Joye Brown has been a columnist for Newsday since 2006. She joined the newspaper in 1983 and has
It's time for Nassau County Executive Edward Mangano to pull the plug on a proposal to allow a private investor to buy $20 million in debt from residential tax protest firms that won property tax refunds last year.
The Nassau Interim Finance Authority, a state board overseeing county finances, along with Comptroller George Maragos, Mangano's fellow and often-policy-friendly Republican, panned the move big time this week.
Still, the administration asserts that the plan is a viable, if creative way for fiscally fragile Nassau to satisfy court-ordered settlements with some 18,000 homeowners who have been waiting a year for their money.
The investor, RPTF Llc of Uniondale, would pay off homeowners now. Nassau would repay RPTF over time, with interest, through operating revenue.
As Maragos and NIFA made clear, the administration's move to essentially funnel business to the firm amounts to an extraordinary reach around Nassau's review and approval procedures.
The deal amounts to more borrowing at unnecessarily high interest for a county already carrying tremendous debt on its books, they said. The assertion that the transaction amounts to borrowing is key: New borrowing is supposed to be approved by NIFA and the county legislature. Democrats have blocked borrowing for settlement payments in a dispute over legislative redistricting.
During a NIFA meeting on Monday, board member Christopher Wright said that if Mangano goes through with the transaction, Wright will ask NIFA to approve an order -- with the force of law -- to stop it.
Wednesday, a Mangano spokesman said the county executive has communicated with Ronald Stack, NIFA board chairman. Mangano "has directed the county attorney to provide all judgment documents, as well as all opinions sought to NIFA for their review," spokesman Brian Nevin said in an email.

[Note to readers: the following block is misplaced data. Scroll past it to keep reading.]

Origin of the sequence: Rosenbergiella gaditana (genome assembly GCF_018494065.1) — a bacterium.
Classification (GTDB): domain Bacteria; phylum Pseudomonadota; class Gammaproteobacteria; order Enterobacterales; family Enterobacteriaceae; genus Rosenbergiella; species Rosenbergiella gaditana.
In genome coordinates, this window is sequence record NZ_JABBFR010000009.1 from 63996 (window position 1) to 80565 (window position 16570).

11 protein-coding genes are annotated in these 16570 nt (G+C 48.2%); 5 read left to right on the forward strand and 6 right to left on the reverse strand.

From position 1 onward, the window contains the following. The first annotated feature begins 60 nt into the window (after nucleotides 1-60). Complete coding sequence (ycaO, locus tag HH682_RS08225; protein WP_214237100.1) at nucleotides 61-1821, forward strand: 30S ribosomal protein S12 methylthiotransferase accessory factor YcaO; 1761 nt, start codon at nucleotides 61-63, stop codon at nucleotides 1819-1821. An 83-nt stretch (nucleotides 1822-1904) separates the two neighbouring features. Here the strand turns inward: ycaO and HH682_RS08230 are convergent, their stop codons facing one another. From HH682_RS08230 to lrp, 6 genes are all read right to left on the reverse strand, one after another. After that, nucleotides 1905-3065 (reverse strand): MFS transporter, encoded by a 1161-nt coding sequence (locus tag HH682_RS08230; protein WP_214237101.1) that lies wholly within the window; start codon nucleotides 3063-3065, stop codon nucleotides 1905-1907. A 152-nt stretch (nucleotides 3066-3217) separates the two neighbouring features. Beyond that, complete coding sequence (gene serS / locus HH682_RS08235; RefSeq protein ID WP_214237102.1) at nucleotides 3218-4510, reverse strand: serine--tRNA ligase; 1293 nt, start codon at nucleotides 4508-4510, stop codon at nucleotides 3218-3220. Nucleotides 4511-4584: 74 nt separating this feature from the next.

"As way of background, which everyone seems to gloss over, the county executive has not, nor is he contemplating, signing any agreement with any third party with respect to the judgments, Nevin said.
Technically, this is true.
Under the arrangement, the private investor would buy the judgments not from Nassau but from tax protest firms. Once the judgments are in the investor's hands, they would become claims, rather than judgments, against the county.
And the county has signed an agreement with the investor to repay its costs over seven years at 5.95 percent interest.
The bottom line? The investor fronts money that the county will have to pay back. And because the administration says it's not borrowing, the entire process would be exempt from legislative and NIFA scrutiny, according to the administration.
It's a scheme screaming to be stopped -- or at minimum carefully and publicly reviewed, as taxpayer money will repay the investor.
For one, the private investor would get what amounts to a sweetheart deal, since there appears to have been no competitive bidding before Nassau crafted an agreement with the investor. For another, the firm, according to a Newsday report, has not been incorporated, has no website and no telephone number in the public record.
A more fiscally prudent plan, according to Maragos, would be for Nassau to lose the investor and in State Supreme Court reach an identical payment plan and interest rate directly with homeowners.
That's the way to go.